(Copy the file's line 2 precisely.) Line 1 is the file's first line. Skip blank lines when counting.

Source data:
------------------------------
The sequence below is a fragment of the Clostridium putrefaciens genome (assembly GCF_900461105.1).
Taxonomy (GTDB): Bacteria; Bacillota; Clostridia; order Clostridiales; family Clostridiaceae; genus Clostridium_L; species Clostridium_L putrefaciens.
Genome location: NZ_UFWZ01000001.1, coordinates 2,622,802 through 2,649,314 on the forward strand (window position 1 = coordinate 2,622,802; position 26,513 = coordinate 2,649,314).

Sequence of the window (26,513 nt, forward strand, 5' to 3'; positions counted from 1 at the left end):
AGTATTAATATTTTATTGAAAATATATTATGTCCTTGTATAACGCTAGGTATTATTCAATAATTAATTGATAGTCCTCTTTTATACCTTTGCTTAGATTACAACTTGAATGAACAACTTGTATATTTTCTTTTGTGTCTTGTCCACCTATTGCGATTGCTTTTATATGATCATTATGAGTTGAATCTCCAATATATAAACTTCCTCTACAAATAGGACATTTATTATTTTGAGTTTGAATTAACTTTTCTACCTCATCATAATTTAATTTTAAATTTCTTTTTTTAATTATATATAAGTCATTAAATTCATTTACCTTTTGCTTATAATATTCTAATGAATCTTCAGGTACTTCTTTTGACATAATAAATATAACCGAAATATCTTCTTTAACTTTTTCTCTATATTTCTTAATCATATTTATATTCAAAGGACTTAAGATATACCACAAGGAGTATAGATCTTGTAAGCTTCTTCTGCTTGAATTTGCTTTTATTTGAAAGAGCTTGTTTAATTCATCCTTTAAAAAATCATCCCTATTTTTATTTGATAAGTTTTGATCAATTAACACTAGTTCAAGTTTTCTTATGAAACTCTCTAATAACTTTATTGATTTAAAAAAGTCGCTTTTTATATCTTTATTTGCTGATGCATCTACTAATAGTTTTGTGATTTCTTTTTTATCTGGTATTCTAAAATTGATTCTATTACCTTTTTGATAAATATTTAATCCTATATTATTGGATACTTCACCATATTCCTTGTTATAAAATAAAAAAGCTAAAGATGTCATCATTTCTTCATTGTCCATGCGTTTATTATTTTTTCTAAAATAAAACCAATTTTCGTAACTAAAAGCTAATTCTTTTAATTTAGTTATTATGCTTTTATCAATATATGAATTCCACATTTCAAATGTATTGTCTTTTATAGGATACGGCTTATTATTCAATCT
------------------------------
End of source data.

Taxonomy (GTDB): Bacteria; Bacillota; Clostridia; order Clostridiales; family Clostridiaceae; genus Clostridium_L; species Clostridium_L putrefaciens.